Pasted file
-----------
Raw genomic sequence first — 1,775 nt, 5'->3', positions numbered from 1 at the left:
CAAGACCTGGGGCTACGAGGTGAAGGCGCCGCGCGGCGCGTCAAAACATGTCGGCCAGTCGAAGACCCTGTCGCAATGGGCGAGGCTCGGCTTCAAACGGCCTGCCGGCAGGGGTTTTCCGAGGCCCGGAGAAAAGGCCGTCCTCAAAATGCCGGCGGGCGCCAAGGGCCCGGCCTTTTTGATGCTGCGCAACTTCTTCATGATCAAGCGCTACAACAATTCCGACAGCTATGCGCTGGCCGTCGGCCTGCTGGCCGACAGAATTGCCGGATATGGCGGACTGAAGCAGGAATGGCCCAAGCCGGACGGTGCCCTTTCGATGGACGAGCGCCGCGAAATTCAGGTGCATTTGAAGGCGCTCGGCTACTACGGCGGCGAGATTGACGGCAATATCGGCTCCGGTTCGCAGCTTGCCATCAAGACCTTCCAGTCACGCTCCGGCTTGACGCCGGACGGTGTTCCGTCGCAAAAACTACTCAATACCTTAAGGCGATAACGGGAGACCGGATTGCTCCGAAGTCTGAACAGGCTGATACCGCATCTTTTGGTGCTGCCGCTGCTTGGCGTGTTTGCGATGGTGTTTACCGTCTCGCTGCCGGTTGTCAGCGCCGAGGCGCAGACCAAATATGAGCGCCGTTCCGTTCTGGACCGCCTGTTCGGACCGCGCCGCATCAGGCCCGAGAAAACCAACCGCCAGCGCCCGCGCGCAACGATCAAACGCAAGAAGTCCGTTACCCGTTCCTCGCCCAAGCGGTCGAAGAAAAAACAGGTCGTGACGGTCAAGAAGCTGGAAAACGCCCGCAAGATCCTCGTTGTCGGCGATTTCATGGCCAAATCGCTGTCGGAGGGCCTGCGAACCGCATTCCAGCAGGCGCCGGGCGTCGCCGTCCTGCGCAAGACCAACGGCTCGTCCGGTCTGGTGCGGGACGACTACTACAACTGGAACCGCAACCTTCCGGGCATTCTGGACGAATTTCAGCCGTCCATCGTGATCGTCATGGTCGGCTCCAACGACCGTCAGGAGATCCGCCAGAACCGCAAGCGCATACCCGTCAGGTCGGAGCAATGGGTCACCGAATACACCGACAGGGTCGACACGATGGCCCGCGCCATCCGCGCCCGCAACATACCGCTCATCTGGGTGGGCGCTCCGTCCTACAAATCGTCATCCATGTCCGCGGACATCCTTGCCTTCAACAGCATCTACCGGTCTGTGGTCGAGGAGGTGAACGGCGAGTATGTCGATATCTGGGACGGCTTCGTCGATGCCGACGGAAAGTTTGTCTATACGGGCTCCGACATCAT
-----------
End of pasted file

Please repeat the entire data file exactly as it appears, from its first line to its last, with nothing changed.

Raw genomic sequence first — 1,775 nt, 5'->3', positions numbered from 1 at the left:
CAAGACCTGGGGCTACGAGGTGAAGGCGCCGCGCGGCGCGTCAAAACATGTCGGCCAGTCGAAGACCCTGTCGCAATGGGCGAGGCTCGGCTTCAAACGGCCTGCCGGCAGGGGTTTTCCGAGGCCCGGAGAAAAGGCCGTCCTCAAAATGCCGGCGGGCGCCAAGGGCCCGGCCTTTTTGATGCTGCGCAACTTCTTCATGATCAAGCGCTACAACAATTCCGACAGCTATGCGCTGGCCGTCGGCCTGCTGGCCGACAGAATTGCCGGATATGGCGGACTGAAGCAGGAATGGCCCAAGCCGGACGGTGCCCTTTCGATGGACGAGCGCCGCGAAATTCAGGTGCATTTGAAGGCGCTCGGCTACTACGGCGGCGAGATTGACGGCAATATCGGCTCCGGTTCGCAGCTTGCCATCAAGACCTTCCAGTCACGCTCCGGCTTGACGCCGGACGGTGTTCCGTCGCAAAAACTACTCAATACCTTAAGGCGATAACGGGAGACCGGATTGCTCCGAAGTCTGAACAGGCTGATACCGCATCTTTTGGTGCTGCCGCTGCTTGGCGTGTTTGCGATGGTGTTTACCGTCTCGCTGCCGGTTGTCAGCGCCGAGGCGCAGACCAAATATGAGCGCCGTTCCGTTCTGGACCGCCTGTTCGGACCGCGCCGCATCAGGCCCGAGAAAACCAACCGCCAGCGCCCGCGCGCAACGATCAAACGCAAGAAGTCCGTTACCCGTTCCTCGCCCAAGCGGTCGAAGAAAAAACAGGTCGTGACGGTCAAGAAGCTGGAAAACGCCCGCAAGATCCTCGTTGTCGGCGATTTCATGGCCAAATCGCTGTCGGAGGGCCTGCGAACCGCATTCCAGCAGGCGCCGGGCGTCGCCGTCCTGCGCAAGACCAACGGCTCGTCCGGTCTGGTGCGGGACGACTACTACAACTGGAACCGCAACCTTCCGGGCATTCTGGACGAATTTCAGCCGTCCATCGTGATCGTCATGGTCGGCTCCAACGACCGTCAGGAGATCCGCCAGAACCGCAAGCGCATACCCGTCAGGTCGGAGCAATGGGTCACCGAATACACCGACAGGGTCGACACGATGGCCCGCGCCATCCGCGCCCGCAACATACCGCTCATCTGGGTGGGCGCTCCGTCCTACAAATCGTCATCCATGTCCGCGGACATCCTTGCCTTCAACAGCATCTACCGGTCTGTGGTCGAGGAGGTGAACGGCGAGTATGTCGATATCTGGGACGGCTTCGTCGATGCCGACGGAAAGTTTGTCTATACGGGCTCCGACATCAT